Long-term safety and efficacy of velmanase alfa treatment in children under 6 years of age with alpha-mannosidosis: A phase 2, open label, multicenter study

Journal of Inherited Metabolic Diseases, Volume 46, Issue 4, July 2023, Pages 705-719

Nathalie Guffon, Vassiliki Konstantopoulou, Julia B. Hennermann, Nicole Muschol, Irene Bruno, Albina Tummolo, Ferdinando Ceravolo, Giulia Zardi, Andrea Ballabeni, Allan Lund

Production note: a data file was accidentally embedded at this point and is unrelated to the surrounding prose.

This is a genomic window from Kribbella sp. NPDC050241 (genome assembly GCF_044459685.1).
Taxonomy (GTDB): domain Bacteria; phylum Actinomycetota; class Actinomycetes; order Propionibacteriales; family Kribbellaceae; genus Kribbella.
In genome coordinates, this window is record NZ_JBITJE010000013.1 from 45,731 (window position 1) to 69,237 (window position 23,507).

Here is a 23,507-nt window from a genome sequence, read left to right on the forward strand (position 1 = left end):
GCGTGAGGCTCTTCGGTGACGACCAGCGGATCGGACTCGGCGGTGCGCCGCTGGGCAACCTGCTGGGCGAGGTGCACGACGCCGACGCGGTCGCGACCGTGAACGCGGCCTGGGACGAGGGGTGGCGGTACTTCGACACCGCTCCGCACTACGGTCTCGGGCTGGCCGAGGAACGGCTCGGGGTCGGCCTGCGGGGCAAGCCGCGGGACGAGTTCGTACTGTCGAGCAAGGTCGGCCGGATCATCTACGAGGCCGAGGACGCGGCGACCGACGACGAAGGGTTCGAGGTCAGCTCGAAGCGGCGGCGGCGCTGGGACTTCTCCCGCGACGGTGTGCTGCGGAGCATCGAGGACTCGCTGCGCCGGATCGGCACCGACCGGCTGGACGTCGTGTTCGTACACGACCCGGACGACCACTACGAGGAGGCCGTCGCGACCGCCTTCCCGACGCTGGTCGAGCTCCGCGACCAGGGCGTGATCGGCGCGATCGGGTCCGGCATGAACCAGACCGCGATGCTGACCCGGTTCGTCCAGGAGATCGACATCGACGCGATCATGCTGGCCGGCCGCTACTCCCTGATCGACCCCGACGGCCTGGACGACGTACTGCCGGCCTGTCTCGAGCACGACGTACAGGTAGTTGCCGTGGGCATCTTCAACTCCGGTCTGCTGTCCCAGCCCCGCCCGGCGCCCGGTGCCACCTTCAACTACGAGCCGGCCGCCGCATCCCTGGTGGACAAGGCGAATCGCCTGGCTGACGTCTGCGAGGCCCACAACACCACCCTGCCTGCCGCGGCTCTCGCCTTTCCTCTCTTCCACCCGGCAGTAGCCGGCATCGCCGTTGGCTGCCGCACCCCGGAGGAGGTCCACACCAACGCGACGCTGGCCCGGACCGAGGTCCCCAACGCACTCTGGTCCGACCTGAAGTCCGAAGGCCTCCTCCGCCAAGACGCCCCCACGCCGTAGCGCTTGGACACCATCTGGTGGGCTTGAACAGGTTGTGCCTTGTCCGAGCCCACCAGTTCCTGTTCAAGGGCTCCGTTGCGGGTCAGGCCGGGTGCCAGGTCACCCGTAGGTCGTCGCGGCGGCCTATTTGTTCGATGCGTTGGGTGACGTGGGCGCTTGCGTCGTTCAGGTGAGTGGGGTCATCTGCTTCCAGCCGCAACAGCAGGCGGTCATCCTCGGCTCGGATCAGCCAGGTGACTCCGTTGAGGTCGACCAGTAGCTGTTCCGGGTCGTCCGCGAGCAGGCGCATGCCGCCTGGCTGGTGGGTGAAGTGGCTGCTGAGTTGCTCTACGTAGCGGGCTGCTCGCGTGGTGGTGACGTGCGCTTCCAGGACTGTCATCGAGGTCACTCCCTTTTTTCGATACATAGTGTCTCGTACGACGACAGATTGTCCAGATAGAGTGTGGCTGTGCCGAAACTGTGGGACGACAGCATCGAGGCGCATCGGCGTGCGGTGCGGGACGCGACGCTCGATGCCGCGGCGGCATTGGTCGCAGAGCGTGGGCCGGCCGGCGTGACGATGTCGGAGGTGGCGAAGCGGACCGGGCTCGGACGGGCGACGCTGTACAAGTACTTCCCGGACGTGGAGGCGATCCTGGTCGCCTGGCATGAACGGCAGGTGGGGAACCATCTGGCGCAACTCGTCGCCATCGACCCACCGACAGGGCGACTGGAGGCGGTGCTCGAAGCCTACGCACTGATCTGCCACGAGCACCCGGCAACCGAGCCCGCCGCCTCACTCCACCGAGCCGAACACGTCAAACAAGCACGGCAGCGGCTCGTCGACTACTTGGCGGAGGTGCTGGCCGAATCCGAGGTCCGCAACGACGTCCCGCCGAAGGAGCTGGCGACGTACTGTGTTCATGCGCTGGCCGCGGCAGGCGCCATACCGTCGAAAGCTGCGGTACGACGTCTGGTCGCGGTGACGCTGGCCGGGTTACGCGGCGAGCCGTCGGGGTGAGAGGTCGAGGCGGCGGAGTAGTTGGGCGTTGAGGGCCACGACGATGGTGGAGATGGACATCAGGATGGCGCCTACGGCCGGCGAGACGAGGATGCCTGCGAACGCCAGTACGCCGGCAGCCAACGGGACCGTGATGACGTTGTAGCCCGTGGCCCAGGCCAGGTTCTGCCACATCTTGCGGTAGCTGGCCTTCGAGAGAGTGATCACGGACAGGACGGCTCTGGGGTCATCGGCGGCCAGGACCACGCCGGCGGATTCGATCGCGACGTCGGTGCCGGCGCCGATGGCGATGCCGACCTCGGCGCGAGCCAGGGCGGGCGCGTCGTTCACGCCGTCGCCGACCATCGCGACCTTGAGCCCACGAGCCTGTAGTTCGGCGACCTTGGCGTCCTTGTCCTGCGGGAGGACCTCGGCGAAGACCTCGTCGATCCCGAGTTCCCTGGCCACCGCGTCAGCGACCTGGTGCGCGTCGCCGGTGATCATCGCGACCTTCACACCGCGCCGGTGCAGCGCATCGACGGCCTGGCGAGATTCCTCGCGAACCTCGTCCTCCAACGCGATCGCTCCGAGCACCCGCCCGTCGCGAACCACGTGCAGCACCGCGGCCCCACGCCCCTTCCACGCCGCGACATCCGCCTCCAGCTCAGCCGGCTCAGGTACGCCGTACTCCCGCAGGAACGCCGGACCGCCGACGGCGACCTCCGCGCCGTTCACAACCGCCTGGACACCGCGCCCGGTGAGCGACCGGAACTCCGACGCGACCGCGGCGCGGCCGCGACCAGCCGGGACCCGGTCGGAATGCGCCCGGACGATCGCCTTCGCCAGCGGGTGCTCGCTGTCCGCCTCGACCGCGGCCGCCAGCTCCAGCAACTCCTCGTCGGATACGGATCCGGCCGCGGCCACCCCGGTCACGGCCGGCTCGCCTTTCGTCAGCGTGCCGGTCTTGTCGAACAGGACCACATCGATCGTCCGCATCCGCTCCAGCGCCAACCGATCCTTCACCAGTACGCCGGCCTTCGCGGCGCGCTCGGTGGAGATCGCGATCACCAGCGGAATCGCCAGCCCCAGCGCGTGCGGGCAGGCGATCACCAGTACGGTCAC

Alpha-mannosidosis (AM) is a rare, autosomal recessive, lysosomal storage disorder caused by alpha-mannosidase deficiency that leads to the accumulation of mannose-rich oligosaccharides. AM symptoms and severity vary among individuals; consequently, AM is often not diagnosed until late childhood. Velmanase alfa (VA), a recombinant human lysosomal alpha-mannosidase product, is the first enzyme replacement therapy indicated to treat non-neurological symptoms of AM in Europe. Previous studies suggested that early VA treatment in children may produce greater clinical benefit over the disease course than starting treatment in adolescents or adults; however, long-term studies in children are limited, and very few studies include children under 6 years of age. The present phase 2, multicenter, open-label study evaluated the safety and efficacy of long-term VA treatment in children under 6 years of age with AM. Five children (three males) received VA weekly for ≥24 months, and all children completed the study. Four children experienced adverse drug reactions (16 events) and two experienced infusion-related reactions (12 events). Most (99.5%) adverse events were mild or moderate, and none caused study discontinuation. Four children developed antidrug antibodies (three were neutralizing). After VA treatment, all children improved in one or more efficacy assessments of serum oligosaccharide concentrations (decreases), hearing, immunological profile, and quality of life, suggesting a beneficial effect of early treatment. Although the small study size limits conclusions, these results suggest that long-term VA treatment has an acceptable safety profile, is well tolerated, and may provide potential benefits to patients with AM under 6 years of age.